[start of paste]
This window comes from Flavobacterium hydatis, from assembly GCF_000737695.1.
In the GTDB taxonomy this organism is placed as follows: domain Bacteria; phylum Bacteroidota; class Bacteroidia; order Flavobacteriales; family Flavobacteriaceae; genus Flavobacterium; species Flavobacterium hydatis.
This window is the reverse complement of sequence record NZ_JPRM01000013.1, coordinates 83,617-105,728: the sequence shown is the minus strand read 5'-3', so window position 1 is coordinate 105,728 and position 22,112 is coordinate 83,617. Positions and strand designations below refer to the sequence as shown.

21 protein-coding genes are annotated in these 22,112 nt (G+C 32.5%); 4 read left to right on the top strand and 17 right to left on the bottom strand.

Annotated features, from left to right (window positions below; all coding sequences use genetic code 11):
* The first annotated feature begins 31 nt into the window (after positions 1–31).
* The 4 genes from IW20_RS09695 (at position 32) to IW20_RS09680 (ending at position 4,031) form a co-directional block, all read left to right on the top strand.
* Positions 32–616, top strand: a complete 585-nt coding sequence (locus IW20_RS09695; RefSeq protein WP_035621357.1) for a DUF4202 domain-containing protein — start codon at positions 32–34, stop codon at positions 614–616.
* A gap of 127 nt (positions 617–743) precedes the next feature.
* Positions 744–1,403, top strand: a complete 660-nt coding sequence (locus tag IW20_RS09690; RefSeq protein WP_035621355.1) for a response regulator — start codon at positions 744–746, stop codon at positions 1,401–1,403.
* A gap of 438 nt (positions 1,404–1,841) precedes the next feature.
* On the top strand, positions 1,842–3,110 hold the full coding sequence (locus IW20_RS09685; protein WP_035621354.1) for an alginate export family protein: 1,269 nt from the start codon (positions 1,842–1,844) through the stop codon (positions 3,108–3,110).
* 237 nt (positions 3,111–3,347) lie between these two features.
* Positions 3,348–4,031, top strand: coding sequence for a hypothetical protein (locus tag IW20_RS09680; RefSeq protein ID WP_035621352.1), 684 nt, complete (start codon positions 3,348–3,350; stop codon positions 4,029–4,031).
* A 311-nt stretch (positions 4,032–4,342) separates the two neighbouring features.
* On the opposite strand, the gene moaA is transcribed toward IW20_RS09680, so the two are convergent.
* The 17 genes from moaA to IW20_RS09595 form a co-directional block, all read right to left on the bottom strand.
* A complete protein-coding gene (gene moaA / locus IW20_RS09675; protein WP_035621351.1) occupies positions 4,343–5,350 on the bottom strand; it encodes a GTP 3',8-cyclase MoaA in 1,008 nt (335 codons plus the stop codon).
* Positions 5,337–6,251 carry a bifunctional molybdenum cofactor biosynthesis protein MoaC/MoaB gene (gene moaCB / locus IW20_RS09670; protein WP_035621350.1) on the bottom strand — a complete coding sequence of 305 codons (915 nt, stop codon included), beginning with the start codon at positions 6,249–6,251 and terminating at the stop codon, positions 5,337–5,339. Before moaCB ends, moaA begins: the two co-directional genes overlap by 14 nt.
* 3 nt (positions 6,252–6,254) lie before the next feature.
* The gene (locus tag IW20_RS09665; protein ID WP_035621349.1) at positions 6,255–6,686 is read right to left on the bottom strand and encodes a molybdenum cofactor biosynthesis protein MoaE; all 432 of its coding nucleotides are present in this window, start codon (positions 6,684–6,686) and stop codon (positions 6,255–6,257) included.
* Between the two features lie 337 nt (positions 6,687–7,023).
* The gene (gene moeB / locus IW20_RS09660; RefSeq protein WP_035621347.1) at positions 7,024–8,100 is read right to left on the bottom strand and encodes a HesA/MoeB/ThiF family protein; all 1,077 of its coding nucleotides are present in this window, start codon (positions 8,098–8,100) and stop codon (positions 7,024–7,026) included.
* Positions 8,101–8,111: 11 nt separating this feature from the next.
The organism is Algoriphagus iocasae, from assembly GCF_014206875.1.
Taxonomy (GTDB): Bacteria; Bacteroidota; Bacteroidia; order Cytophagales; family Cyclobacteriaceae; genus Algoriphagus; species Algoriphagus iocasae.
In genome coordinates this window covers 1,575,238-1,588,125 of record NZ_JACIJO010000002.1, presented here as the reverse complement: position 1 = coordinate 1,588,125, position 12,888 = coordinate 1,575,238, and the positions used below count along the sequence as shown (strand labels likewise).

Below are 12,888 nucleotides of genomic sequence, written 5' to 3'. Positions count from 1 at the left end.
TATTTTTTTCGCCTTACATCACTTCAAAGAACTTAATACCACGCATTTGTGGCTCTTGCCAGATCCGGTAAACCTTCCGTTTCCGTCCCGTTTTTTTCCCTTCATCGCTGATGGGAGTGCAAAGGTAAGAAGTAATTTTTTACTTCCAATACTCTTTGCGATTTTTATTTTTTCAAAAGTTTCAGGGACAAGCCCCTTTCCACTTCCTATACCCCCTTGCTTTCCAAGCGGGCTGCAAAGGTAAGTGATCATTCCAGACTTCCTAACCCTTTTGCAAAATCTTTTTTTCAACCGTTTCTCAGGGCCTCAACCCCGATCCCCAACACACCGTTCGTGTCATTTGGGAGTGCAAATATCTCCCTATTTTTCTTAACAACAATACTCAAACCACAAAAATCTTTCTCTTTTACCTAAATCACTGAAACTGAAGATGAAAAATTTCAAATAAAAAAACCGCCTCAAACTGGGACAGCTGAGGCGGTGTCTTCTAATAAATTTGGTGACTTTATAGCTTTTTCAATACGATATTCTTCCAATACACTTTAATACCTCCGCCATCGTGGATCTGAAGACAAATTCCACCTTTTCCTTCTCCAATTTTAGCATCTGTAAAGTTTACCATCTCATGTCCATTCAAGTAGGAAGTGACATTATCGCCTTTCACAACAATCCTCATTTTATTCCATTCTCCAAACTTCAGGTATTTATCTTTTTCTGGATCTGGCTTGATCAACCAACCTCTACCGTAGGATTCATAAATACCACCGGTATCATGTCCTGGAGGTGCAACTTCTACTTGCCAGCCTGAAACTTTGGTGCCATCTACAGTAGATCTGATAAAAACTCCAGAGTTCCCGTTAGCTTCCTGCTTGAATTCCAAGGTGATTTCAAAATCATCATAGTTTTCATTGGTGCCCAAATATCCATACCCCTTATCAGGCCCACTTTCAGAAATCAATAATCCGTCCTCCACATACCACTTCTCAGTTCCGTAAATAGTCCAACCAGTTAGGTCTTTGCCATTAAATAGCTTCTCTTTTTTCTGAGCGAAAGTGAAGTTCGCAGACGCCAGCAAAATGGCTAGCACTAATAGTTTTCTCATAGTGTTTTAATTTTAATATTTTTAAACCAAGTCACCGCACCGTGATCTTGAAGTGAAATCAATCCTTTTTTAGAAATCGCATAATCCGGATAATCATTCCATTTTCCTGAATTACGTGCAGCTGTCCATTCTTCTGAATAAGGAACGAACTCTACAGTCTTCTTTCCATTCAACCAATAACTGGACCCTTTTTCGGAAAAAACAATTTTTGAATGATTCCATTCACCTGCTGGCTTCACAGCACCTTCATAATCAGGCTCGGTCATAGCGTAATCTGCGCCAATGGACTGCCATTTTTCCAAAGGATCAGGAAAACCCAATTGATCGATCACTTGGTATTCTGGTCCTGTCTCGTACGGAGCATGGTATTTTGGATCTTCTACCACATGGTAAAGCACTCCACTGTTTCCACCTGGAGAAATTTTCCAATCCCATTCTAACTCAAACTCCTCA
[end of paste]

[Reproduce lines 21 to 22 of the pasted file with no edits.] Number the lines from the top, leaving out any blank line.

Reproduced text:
* The gene (locus tag IW20_RS09665; protein ID WP_035621349.1) at positions 6,255–6,686 is read right to left on the bottom strand and encodes a molybdenum cofactor biosynthesis protein MoaE; all 432 of its coding nucleotides are present in this window, start codon (positions 6,684–6,686) and stop codon (positions 6,255–6,257) included.
* Between the two features lie 337 nt (positions 6,687–7,023).